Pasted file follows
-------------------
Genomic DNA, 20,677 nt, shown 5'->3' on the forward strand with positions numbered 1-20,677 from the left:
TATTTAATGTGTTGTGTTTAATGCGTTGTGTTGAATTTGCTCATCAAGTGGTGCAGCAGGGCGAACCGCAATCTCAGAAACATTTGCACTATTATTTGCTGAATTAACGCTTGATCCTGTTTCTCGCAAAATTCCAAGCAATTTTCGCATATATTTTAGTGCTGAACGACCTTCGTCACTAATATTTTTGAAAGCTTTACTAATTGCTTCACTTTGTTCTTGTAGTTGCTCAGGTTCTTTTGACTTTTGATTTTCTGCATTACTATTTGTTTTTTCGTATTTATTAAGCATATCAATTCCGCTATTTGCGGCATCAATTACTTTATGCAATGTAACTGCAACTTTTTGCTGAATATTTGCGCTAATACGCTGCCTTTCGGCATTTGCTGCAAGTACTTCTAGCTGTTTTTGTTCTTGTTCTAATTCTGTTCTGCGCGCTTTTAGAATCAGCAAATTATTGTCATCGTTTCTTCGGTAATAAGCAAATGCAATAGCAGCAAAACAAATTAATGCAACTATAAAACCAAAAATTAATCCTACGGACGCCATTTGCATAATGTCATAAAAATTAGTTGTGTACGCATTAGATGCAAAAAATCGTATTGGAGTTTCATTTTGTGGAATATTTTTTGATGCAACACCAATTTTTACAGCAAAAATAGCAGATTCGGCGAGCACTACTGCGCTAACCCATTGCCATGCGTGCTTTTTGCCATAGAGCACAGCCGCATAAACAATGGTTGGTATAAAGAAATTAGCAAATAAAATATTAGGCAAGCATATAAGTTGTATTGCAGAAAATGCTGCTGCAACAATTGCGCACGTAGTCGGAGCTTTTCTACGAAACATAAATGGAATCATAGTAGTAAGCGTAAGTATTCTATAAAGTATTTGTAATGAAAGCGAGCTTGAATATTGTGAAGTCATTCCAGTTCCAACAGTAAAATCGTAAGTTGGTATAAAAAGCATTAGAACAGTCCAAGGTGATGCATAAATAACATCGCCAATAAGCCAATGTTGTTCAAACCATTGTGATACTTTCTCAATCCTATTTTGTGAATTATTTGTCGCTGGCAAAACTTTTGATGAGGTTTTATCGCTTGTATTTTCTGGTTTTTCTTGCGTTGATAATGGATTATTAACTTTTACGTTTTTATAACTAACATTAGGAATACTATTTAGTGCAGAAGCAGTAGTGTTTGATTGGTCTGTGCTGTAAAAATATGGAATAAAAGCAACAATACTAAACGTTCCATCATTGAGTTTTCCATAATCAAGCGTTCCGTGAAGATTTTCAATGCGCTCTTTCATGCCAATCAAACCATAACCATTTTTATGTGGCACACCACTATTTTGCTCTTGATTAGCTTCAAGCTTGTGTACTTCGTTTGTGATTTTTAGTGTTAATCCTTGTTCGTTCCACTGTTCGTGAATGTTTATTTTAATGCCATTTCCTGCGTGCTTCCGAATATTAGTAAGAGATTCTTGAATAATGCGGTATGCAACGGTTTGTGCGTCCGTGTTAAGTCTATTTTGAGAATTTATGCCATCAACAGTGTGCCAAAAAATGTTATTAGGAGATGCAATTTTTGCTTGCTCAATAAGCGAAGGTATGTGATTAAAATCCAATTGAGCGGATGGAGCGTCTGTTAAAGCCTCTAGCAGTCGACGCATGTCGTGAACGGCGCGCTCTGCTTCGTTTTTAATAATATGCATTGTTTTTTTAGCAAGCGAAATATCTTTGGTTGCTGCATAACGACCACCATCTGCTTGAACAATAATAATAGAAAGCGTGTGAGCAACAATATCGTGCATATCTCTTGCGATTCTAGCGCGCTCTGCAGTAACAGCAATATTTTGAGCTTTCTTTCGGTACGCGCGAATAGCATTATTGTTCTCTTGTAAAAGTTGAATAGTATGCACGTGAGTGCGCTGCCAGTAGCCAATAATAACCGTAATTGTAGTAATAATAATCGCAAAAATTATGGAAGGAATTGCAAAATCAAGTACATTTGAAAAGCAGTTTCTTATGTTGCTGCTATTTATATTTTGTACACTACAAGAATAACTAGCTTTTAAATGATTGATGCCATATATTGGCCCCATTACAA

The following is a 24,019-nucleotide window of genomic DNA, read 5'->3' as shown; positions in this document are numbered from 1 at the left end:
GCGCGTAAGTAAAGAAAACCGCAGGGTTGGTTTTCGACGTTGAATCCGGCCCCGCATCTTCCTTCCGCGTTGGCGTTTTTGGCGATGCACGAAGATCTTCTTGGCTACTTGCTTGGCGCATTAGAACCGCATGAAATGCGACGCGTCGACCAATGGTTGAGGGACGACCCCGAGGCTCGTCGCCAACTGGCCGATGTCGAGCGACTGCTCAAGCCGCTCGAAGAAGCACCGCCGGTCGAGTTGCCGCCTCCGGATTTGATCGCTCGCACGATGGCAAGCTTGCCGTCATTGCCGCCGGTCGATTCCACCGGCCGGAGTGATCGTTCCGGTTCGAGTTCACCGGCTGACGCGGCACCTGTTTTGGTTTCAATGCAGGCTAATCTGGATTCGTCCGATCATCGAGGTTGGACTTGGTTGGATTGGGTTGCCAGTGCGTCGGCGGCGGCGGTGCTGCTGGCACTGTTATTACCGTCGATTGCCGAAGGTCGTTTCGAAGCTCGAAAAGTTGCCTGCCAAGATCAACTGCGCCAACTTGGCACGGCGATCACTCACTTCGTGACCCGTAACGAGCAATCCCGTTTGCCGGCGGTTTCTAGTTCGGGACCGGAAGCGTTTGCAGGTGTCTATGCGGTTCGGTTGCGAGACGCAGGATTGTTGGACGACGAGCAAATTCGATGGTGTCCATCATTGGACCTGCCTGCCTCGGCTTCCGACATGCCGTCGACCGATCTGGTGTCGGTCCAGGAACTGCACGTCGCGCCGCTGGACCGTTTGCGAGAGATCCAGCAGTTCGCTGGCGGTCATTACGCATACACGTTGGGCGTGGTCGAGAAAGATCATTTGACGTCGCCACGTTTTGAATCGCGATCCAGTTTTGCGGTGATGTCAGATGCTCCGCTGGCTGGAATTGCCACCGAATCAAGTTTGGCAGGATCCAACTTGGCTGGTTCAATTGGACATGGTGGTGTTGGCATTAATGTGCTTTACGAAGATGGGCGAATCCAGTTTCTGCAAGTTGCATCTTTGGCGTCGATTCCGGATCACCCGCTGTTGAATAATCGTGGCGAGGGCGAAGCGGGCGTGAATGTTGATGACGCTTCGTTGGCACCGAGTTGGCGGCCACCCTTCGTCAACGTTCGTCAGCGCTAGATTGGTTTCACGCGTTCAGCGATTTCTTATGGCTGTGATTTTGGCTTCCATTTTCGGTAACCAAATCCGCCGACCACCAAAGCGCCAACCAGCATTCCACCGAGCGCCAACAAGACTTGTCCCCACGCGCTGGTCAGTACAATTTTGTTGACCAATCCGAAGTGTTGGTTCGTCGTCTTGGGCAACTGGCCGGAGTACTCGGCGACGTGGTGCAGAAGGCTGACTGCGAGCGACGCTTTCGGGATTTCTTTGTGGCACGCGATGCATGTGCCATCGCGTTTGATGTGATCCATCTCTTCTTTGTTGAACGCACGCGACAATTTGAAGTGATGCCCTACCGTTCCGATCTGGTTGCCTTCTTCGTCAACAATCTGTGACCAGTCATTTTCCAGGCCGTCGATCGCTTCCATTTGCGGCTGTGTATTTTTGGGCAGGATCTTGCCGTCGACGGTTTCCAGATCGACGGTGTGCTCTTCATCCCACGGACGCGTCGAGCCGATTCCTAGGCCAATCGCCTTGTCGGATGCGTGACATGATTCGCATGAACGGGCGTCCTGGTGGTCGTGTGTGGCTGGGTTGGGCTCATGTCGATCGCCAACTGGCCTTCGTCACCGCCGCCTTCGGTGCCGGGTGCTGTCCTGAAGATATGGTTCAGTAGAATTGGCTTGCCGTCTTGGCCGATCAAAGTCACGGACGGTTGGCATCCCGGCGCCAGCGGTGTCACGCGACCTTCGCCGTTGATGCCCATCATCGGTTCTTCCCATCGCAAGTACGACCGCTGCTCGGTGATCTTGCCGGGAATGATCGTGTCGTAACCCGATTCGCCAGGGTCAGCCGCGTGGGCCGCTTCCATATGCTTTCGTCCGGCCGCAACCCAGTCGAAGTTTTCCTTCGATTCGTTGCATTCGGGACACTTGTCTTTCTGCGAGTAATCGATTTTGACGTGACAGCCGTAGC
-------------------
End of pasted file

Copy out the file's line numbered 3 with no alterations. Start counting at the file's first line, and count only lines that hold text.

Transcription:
The following is a 24,019-nucleotide window of genomic DNA, read 5'->3' as shown; positions in this document are numbered from 1 at the left end: